If there’s one thing I enjoy more than testing a new Scarborough boat, it’s fishing one, so the drive to Virginia Beach, Virginia, to meet owner Mike Standing was filled with anticipation. Waterman is everything you expect from a Scarborough and more, and the next day was perfect for getting to know her.
Before we left the dock at the Virginia Beach Fishing Center, another guest, Ricky Scarborough Jr., showed up to spend the day with us. We had relatively calm seas at the start of our run to Norfolk Canyon, but the radar showed some nasty squalls ahead. We dodged the storm clouds until we finally broke through into the sun. We fished a single dredge, a pair of squid-chain teasers and four dink ballyhoo. The morning was slow as the seas built, but you never would have known it the way the boat handled with just a little help from the Seakeeper gyro. In the afternoon, Standing found some clean blue water and quickly ran over a pair of white marlin that showed on the Garmin chirp sonar. “I just marked two — get ready,” he yelled from the bridge. A minute later, we were fastened to a doubleheader. Standing is an experienced captain and former waterman turned restaurateur, if the name of the boat hadn’t given that away. He knew just how to use the boat to its best advantage as he followed the two acrobatic billfish.
On the way back, the winds picked up and the seas built around some massive storm clouds on the leading edge of Hurricane Hermine. The ride was fast and soft, though, even if we did have some moments of apprehension when lightning sparked around us during the run through nasty thunderheads.
Waterman is a head-turner, with a proud bow that slopes gracefully to the rear of the house before converging with the teak cockpit covering boards. A hard feature line runs at cockpit height forward to slightly short of the bow; a second one about a foot above the waterline extends forward from the transom to right below the engine-room vents. Together, they accent the boat’s beautiful curves. The foredeck and house are bright white, with a teak toe rail at deck height and a teak cabin trim rail that sets off the flybridge from the house. The hardtop is sized perfectly to blend with the overall rake of the boat, and the covering boards and sole are teak. The hull is a custom color Alexseal mixed for Standing and his wife, Mariah, which matches nicely with the faux-teak transom and the Waterman name in bold gold-leaf lettering. She’s one classy lady.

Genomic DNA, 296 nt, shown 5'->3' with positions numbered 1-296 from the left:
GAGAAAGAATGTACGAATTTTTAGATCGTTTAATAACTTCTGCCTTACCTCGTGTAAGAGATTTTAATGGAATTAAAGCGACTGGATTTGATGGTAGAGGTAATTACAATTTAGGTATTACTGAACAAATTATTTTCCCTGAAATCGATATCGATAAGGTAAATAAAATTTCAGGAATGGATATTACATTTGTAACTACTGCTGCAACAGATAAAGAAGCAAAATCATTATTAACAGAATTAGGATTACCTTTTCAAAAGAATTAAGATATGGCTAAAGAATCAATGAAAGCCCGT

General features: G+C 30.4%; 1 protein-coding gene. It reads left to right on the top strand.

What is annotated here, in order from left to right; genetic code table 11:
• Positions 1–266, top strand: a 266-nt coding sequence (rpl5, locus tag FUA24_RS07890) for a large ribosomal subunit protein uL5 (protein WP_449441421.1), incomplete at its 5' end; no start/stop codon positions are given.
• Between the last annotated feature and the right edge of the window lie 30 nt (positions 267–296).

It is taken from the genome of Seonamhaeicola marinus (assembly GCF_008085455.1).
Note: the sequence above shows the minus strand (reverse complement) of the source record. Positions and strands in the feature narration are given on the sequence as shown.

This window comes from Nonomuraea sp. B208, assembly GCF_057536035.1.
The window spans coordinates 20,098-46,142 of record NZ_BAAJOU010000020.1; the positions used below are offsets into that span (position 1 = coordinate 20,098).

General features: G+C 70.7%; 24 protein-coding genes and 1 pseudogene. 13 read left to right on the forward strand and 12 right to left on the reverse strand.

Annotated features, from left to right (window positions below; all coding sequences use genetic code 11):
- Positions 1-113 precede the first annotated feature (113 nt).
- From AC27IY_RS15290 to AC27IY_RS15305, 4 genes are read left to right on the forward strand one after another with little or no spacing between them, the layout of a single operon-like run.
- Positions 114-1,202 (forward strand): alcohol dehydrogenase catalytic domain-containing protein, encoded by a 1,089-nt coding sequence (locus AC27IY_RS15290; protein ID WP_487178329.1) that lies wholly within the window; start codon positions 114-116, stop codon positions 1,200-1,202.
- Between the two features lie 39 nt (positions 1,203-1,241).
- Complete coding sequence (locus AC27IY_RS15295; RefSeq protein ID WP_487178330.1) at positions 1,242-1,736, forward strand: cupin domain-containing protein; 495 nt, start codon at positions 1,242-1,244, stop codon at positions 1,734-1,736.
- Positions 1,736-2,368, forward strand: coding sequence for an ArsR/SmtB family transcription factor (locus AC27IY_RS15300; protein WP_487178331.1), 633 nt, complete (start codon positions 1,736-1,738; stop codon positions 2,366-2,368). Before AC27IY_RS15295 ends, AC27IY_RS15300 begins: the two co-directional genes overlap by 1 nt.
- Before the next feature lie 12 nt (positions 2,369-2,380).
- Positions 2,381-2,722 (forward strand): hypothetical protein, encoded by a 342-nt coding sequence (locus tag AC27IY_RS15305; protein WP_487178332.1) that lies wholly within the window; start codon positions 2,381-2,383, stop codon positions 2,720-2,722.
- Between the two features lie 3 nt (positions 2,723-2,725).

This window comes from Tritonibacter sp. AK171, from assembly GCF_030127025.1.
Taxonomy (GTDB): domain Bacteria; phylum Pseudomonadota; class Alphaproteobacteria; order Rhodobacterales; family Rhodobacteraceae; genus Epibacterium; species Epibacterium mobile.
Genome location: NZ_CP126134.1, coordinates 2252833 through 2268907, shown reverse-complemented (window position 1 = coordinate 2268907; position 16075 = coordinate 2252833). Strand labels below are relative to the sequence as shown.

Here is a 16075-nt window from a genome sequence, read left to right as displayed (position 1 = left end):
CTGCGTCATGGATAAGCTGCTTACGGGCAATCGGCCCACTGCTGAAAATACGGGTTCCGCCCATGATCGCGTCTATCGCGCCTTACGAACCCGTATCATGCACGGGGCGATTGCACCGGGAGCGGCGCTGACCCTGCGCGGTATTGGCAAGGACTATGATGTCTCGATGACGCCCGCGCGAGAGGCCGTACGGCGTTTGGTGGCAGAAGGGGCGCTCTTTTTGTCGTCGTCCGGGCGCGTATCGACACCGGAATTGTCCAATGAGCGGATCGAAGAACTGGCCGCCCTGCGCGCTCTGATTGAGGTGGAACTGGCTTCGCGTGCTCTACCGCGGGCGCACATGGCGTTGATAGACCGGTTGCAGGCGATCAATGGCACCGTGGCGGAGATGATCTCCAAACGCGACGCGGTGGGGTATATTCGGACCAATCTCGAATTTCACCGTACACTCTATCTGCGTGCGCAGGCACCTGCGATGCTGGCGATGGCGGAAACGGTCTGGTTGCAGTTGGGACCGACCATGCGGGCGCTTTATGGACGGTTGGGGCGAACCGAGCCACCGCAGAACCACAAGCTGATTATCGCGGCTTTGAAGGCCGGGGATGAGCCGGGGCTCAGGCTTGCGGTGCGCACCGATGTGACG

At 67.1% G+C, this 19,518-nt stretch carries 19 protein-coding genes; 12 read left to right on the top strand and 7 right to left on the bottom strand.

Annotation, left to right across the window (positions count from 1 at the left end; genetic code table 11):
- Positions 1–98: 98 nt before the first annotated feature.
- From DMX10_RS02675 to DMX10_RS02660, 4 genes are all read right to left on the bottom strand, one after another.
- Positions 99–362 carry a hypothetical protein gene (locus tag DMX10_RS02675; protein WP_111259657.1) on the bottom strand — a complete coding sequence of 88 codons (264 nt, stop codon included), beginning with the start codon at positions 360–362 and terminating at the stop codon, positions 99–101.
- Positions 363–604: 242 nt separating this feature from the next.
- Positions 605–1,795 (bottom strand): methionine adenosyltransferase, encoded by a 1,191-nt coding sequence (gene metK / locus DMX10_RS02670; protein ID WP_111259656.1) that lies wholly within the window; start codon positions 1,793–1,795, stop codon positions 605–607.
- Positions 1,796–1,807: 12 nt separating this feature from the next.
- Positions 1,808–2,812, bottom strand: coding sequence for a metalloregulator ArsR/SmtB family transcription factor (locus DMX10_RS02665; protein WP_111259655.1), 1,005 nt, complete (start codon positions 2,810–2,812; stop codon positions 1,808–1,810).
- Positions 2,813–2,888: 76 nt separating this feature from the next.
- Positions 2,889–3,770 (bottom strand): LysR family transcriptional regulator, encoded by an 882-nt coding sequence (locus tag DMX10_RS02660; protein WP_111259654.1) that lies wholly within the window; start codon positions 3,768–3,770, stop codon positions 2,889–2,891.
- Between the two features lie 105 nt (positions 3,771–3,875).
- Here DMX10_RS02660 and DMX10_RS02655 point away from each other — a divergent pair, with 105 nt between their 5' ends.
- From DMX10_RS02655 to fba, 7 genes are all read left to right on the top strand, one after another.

The large cockpit is a study in minimalism, a place where serious fishermen go about their business, with space enhanced by the mezzanine deck bowed forward and the transom bowed aft. The large stainless-steel-lined transom box is insulated and plumbed to double as a kill box or livewell. The deeply recessed toe kicks are welcome when fighting fish. There are no deck hatches in the cockpit. Scarborough explained that it keeps the lazarette and bilge area clean and dry while providing more room below. If you want in-deck fish boxes, he can do that too. The mezzanine couch is done in a dark tan color, with food and bait freezers under the cushions. A large drink box is to port, with a large bait box between that and the engine-room access door, in addition to a massive icebox to starboard fed by a 1,000-pound Dometic ice maker. The cabinet tucked behind the bridge ladder is home to an electric grill; the hot andouille sausage sandwiches we had for lunch attested to its effectiveness.
The engine room is home to a pair of MAN’s latest 1,550 hp diesels and two Northern Lights 21 kW generators. Three large horizontal doors form the forward bulkhead and lift to reveal the dual Headhunter pumps, a hot water heater and tank, ice maker and a center toolbox. The Seakeeper 9 stabilizer unit is forward of the toolbox in its own compartment, and a Spot Zero system is found along the port side. Raw water for the engines and other systems is drawn through a pair of sea chests just forward of the engines. It’s a little short on headroom but certainly not hard to work in.